5. Chris Stewart Says:

    My Grandfather was the one who came up with the idea of puting black and white checkered carpet down for the 500 festival parade. He did that for many years.

  6. George Oldnall Says:

    My very first time visiting the Indy 500 in 1964. Great to see my very first 500 but was a very sad trip as on the second lap of the event coming off of turn 4, the tragic crash that cost the lives of the great Eddie Sachs and Dave MacDonald. We were sitting at the head of the backstretch at turn 3 and could actually see the flames and smoke rising above the infield trees on the other side of the track. Despite the tragic accident, I got to see the greats like Jimmy Clark, Parnelli Jones, Troy Ruttman just to name a few and of course the great A.J. Foyt roaring to victory in a very eventful 1964 speed classic. Will never forget that first trip in 1964!

  7. Drew Cook Says:

    My most memorable Indy 500 was the first one I attended, the 1977 race in which A.J. Foyt won his fourth “500.”

    My Dad, a life-long race fan and driver (he drove midgets and Crosleys in 1949 and 1950) had attended every Indy 500 from 1946 to 1964. He came home from the race every year with thrilling stories of the competition, and promised me I could go to the race when I was 12 years old, which would have been in 1965. In February of that year, our family moved out of the continental U.S., and for years every May, I kidded my Dad about that promise.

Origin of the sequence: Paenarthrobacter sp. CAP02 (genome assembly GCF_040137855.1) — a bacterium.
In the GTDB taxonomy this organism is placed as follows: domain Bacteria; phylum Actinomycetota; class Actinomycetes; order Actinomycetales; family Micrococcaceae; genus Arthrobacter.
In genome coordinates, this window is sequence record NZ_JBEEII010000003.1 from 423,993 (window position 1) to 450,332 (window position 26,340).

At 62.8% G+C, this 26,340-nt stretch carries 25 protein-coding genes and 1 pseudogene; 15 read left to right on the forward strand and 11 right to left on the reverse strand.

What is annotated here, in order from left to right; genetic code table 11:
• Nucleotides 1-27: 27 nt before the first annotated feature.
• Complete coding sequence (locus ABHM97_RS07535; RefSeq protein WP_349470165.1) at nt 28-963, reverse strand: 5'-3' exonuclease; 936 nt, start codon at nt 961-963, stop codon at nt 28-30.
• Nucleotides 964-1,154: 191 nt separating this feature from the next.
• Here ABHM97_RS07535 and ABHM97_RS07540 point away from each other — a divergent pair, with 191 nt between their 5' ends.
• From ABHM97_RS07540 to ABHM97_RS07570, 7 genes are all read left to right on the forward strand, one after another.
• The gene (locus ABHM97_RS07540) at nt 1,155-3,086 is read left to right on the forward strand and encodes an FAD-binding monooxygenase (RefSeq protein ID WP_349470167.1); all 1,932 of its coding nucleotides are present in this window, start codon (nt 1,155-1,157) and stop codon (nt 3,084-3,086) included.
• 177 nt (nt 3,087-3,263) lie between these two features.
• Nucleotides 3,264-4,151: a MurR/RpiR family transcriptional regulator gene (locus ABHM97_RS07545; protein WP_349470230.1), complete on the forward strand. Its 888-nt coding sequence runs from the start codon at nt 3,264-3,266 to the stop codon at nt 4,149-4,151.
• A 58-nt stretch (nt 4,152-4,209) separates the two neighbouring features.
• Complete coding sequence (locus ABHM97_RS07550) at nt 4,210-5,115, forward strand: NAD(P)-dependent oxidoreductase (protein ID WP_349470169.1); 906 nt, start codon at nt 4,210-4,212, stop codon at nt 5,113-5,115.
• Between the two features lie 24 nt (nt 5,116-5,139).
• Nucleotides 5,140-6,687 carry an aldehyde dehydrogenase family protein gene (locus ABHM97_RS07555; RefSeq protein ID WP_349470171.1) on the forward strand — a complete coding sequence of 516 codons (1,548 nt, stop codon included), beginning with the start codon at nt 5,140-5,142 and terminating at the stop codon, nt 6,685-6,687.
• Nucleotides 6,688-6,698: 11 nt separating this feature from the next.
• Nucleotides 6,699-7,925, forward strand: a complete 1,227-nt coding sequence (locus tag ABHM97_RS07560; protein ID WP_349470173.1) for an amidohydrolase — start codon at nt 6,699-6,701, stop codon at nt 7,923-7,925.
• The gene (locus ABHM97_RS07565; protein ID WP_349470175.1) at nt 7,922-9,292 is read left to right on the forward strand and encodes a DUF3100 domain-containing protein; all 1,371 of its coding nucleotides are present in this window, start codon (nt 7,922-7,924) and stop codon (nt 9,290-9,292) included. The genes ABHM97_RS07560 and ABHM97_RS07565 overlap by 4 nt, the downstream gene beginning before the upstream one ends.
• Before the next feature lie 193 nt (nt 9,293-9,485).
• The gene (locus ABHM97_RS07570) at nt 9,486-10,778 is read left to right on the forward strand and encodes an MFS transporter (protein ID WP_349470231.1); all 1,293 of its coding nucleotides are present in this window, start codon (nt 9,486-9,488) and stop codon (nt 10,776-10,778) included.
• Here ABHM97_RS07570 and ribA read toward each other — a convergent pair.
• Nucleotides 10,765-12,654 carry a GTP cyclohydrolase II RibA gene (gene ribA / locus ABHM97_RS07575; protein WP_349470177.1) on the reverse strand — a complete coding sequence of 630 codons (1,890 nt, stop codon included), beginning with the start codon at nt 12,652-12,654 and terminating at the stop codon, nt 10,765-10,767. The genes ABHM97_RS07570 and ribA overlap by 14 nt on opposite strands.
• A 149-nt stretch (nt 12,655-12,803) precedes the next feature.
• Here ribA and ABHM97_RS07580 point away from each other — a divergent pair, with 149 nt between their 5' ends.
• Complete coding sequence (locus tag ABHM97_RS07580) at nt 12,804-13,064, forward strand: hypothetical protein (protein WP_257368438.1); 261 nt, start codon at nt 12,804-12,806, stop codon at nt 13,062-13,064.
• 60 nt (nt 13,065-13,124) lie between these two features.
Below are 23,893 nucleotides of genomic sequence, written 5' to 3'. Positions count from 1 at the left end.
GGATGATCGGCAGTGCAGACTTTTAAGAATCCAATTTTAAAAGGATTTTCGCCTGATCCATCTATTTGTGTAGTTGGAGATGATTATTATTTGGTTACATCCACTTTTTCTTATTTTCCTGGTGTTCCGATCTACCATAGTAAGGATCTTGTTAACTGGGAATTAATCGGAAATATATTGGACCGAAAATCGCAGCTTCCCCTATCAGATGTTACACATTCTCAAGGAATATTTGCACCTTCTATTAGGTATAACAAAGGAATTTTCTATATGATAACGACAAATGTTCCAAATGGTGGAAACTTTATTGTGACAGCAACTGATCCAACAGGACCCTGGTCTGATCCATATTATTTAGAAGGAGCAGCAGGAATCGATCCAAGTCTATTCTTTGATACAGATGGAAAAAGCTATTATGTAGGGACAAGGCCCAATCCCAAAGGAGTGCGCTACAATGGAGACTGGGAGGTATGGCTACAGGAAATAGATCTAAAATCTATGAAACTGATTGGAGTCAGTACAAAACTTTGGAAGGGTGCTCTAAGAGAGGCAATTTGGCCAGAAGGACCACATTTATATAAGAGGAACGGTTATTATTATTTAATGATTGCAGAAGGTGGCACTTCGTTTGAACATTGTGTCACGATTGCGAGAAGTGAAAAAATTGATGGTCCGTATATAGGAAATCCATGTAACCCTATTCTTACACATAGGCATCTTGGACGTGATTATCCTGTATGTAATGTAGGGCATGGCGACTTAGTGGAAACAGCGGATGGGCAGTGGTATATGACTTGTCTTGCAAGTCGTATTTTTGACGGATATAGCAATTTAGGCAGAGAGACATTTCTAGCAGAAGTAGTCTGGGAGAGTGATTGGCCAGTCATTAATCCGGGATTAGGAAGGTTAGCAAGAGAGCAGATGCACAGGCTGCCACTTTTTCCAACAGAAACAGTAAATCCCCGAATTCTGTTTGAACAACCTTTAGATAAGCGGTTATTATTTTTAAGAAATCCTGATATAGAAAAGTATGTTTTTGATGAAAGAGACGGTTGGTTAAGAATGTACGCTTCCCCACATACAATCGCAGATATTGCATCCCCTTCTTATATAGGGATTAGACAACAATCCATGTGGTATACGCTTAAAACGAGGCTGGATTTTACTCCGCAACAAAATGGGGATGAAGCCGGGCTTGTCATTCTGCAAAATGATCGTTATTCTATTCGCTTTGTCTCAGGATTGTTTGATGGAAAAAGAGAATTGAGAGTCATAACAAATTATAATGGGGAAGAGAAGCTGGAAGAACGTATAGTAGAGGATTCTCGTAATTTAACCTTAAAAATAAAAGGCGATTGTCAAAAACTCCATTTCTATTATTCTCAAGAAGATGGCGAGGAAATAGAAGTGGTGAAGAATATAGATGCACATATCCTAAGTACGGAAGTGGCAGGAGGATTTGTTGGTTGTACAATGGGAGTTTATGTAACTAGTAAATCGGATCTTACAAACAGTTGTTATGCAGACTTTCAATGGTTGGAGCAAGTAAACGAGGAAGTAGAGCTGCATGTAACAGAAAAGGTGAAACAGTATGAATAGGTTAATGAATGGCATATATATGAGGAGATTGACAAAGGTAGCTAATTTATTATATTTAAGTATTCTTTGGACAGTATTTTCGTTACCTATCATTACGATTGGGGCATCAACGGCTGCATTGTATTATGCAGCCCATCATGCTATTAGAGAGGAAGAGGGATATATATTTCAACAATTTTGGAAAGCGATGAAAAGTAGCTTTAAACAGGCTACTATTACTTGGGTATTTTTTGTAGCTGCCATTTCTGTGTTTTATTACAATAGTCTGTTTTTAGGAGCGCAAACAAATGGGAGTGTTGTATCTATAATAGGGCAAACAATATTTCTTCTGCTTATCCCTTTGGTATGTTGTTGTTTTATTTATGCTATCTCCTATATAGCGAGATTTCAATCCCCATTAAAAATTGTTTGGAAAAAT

I moved back to the States in 1977, and reminded Dad of his old promise, which he made good on. He wrote a personal letter to Tony Hulman, who wrote him back that I had two seats for the 1977 race in the Paddock Press Penthouse — all I had to do was send in the cost of the tickets!

    A buddy of mine and I went to the race, and we were rooting hard for A.J. to win. The late-race excitement was almost unbearable as Foyt was behind the leader, Gordon Johncock. Foyt was gaining every lap and pressing Johncock hard, but it looked like he was going to run out of laps before he could catch him. As Johncock passed us on the main straight, I saw a puff of blue smoke come out of his engine. I grabbed my buddy and screamed “Johncock’s blown his engine!” I caught it before anyone else sitting around us, and everyone looked at me like I had two heads. Suddenly, Johncock pulled down off the track into the grass in Turn 1, and the whole Speedway crowd began to come alive. Tom Carnegie was saying something about Johncock’s problem, and then he said “And here comes A.J. Foyt!” The entire crowd of hundreds of thousands went absolutely wild! People were screaming and yelling, grabbing and shaking each other and stomping the grandstand floors. Absolute pandimonium!

    Everyone in the place was on their feet, roaring and applauding A.J. as he took the checkered, his safety lap, and rolled down the pit road to Victory Lane for his historic fourth win. I’ll never forget it.